Microsoft Exchange Server 2013 : Creating new mailboxes (part 3) – Default folders, Manipulating mailbox settings

Default folders

Exchange does not create the actual mailbox in the assigned database until the user first logs on to the mailbox or, if required, to deliver a message to the new mailbox. At this point, Exchange creates the various special folders it needs to process email, including the Inbox, Sent Items, and Deleted Items or the equivalent in a selected non-English language.

For instance, if a user selects Polish as her preferred language, the Inbox is then displayed as “Skrzynka odbiorcza,” Sent Items becomes “Elementy wyslane,” and Deleted Items is “Elementy usuniete,” whereas switching to Portuguese produces “A Receber,” “Itens Enviados,” and “Itens Eliminados.”

Exchange 2010 also enables users to switch languages, but if you switch from, say, English to French, the names of the special folders remain in English. This is an unsatisfactory situation, so a solution is presented in Exchange 2013 by which you can instruct Exchange to update the names of the special folders when you choose to use a different language (Figure 3). Note that you won’t see this option presented if you are switching to a language that uses the same values for special folder names as your current language, as in the case of switching from English (U.S.) to English (Ireland) (en-us to en-ie) behind the scenes.

Figure 5. Opting to translate the names of the special folders

PST files are a special case

Exchange does not respect the locale of a PST file if you import content from it to populate items in a new mailbox. For instance, a PST that has been used with the French version of Outlook will include some of the French special folder names. (At the very least, a PST contains the language-dependent version of the Deleted Items folder; the other special folder names are created if you use the PST to receive new mail with Outlook.) If you now import the items from the PST into a new mailbox created on a server running an English locale (in other words, the Windows server where the import is executed is configured in English), Exchange creates English-language special folders before it imports data from the PST. You therefore end up with two sets of special folders, one in French and one in English. For this reason, it’s best to be explicit with Exchange and instruct it about what the preferred language should be for a mailbox before you import any data into it.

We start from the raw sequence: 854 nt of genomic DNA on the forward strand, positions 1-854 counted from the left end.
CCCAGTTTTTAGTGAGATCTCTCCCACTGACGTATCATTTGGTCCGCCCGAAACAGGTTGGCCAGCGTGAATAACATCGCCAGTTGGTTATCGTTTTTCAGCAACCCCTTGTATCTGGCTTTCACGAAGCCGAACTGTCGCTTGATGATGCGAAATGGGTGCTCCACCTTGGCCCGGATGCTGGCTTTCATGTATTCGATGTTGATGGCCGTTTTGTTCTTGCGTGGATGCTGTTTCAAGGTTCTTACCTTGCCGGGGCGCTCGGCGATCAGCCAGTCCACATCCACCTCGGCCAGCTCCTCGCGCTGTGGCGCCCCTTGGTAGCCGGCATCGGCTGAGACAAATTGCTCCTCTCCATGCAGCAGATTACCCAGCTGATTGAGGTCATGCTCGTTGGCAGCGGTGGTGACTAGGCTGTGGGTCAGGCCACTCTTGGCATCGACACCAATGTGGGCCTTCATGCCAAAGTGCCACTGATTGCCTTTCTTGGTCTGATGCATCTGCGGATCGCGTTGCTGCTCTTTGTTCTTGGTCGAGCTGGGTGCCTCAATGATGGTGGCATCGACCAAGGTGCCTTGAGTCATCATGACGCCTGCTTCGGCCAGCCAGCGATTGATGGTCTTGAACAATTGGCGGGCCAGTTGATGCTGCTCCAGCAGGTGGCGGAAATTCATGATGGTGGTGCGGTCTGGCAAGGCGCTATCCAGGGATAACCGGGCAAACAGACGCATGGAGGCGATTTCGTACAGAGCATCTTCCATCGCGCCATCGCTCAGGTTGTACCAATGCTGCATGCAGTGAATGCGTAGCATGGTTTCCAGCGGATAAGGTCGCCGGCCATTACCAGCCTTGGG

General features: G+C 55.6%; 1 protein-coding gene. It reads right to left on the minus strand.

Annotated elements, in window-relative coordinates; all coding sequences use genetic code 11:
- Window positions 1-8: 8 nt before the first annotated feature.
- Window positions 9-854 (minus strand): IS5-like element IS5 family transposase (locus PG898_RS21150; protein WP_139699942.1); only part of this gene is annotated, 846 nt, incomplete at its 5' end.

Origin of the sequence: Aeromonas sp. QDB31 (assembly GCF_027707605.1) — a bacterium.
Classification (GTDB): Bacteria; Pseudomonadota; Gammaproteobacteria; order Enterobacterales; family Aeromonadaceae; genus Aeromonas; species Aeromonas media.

Manipulating mailbox settings

Exchange provides a set of cmdlets by which administrators can query and set properties of mailboxes. You can think of this as administrative access to the options that users have to configure their mailboxes through Outlook or Outlook Web App. These properties are stored as hidden items in the root of user mailboxes and are not accessible to administrators in previous versions of Exchange. Table 2 lists the elements of mailbox configuration that administrators can manipulate and the cmdlets used for this purpose.

Table 2. Mailbox configuration cmdlets

Purpose Cmdlets
Change regional preferences (language, date format, time zone) Get-MailboxRegionalConfiguration


Change the auto-reply settings Get-MailboxAutoReplyConfiguration


Change mailbox calendar settings and how the Calendar Assistant processes incoming requests Get-MailboxCalendarConfiguration




List or add mailbox folders Get-MailboxFolder


Change general mailbox settings Get-MailboxMessageConfiguration


Change spelling settings Get-MailboxSpellingConfiguration


Change junk mail settings Get-MailboxJunkEMailConfiguration